In my early days of counseling, I stumbled across a rather “seasoned” psychiatrist, kind of a Dr. Dix (William Devane) from the Jesse Stone movies if you will. It was my first attempt at counseling. I eyed him suspiciously, as he calmly sat cross legged, glasses perched on the tip of his nose, patiently waiting for me to begin. As I sat in his rather drab underground office, dim lamps reflecting mounds of paper, the smell of old books, wet leaves, and vanilla pipe smoke, enveloping me like an old, but not altogether unpleasant blanket, I wondered how I could blame everything on my ex, and avoid any responsibility whatsoever, thus ending my counseling experience before it actually began. Feeling a bit awkward, we began to delve into the depths of my 19 year marriage, well actually at this point, my 19 year failed marriage. I sat there, trying to examine how I may have contributed to its demise, “we” somehow arrived at a piece of the puzzle; the Martyr/Enabler/Save the world syndrome that seemed to be an inherent part of my personality. Moi,? Well what the heck was wrong with that? Aren’t those admirable traits? I fight for the underdog! I rescue! My second name is Crusader Rabbit! It’s what I do!!! I will never, ever, forget the words of this man, and the great respect those words earned him…..this is what he said…..
“You are the kind of person who goes to the pet store and thoughtfully scans the surroundings. In one corner you spot the mangy mutt. He is dirty, his teeth are stained, you can smell him from across the room and the odor is kind of akin to dirty socks, the bow that was around his neck is now a ratty piece of unrecognizable cloth at the bottom of his cage; he is in full growl mode. On the other side of the store is the purebred. He is simply beautiful!! He is white as the driven snow, his eyes are bright, nails trimmed, he smells like, wait is that baby shampoo, and his coat is utterly perfect. He has the sweetest little bow tie around his neck, and he is already prancing around trying to reach through his crate to lick your hand. Hmmmm you think to yourself, that purebred sure is beautiful, look at his disposition, he would be so easy to love and he clearly wants me to take him home, he would be so simple, I wouldn’t change a thing about him! But ohhh the mutt, look at him, he’s the one that actually needs me! Even though he’s growling, surely he wants to come home with me! Wait I know… I am going to take that mutt; I am going to take that mutt and make him into the purebred! After all I know what’s best for him! He may not recognize it himself, he may be perfectly happy with his “mutt” self, but no, I can transform him into the purebred and well as they say “we will live happily ever after”! Herein lies your problem, you really want the purebred, you deserve the purebred, you know you should buy the purebred, but instead of just purchasing the purebred, you are determined to get the mutt and turn him into the purebred. So you bring the mutt home, muzzled, I might add, and for awhile he somewhat conforms, you try to bend him to your will, you cry, cajole, bribe, promise, plead with him, and he tries, he really does. He doesn’t necessarily want to disappoint you! But alas in the end, he simply cannot change who he is.” Moral……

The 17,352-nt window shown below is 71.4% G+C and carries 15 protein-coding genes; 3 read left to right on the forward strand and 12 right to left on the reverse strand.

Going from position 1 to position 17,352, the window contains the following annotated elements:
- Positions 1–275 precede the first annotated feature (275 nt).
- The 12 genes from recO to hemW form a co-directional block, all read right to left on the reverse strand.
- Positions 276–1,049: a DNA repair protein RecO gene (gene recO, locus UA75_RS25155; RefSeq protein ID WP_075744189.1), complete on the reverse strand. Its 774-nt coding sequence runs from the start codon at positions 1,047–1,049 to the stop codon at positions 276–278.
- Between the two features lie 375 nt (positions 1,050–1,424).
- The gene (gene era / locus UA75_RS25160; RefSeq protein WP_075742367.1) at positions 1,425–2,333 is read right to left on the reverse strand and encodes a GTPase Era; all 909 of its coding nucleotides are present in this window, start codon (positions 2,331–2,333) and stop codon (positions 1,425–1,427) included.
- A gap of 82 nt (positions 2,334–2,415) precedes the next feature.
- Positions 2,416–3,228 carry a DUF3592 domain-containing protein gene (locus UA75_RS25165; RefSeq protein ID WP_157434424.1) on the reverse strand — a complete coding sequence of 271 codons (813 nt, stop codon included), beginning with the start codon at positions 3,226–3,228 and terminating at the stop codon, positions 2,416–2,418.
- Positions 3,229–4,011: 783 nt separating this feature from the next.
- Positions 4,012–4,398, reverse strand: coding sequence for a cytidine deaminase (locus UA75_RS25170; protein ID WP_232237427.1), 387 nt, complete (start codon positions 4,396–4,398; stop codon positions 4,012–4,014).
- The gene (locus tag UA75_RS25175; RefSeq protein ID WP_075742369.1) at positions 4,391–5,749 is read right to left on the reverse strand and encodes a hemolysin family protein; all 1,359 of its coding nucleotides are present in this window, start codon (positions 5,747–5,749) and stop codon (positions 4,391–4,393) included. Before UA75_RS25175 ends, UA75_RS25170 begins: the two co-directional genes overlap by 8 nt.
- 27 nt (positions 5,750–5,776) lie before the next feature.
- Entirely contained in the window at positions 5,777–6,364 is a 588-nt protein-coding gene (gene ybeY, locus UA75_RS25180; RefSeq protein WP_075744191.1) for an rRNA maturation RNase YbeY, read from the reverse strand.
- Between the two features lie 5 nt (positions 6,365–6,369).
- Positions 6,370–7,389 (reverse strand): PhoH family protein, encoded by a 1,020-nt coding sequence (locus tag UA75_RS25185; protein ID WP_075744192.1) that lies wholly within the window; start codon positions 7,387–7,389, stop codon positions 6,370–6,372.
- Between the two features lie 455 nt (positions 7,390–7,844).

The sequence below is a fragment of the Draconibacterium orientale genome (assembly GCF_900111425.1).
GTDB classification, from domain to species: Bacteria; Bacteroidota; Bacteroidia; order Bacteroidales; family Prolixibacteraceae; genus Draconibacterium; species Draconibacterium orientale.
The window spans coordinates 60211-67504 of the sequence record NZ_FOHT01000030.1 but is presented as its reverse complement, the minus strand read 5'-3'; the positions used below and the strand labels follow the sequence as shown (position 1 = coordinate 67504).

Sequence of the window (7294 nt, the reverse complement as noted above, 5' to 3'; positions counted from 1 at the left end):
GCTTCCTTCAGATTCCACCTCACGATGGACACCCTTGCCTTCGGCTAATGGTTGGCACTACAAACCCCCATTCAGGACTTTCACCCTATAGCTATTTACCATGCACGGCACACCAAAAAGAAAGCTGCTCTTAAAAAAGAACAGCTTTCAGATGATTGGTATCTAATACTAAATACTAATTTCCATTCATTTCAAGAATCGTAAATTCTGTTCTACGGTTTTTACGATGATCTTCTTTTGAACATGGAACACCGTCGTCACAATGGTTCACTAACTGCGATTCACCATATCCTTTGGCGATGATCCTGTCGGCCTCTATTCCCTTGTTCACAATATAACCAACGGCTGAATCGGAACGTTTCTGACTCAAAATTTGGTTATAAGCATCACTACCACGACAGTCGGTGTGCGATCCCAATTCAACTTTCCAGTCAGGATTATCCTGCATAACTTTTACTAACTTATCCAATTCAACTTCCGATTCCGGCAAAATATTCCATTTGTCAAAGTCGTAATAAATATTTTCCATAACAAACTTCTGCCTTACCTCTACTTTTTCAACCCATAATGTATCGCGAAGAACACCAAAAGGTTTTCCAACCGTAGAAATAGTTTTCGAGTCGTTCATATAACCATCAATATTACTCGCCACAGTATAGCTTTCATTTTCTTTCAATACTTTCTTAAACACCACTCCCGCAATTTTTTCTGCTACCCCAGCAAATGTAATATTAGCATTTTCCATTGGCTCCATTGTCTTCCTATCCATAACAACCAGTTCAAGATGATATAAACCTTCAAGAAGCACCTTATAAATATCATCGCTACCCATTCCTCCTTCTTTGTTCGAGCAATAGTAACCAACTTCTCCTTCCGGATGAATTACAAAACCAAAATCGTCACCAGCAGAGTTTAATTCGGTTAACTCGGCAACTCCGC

- You cannot change others.
- You can only change yourself.
- It is unfair to expect someone to be who you want them to be.
- You cannot save the world, nor should you.
- People save themselves.
- Never enter into any relationship with the thought you can make someone into someone else.
- Accept people for who they are, or let them go.
I have had amazing counselors since, however I will never forget the words of “my first”. I often retell this story because it was so incredibly powerful, and had such a profound impact on my life…..Lessons learned.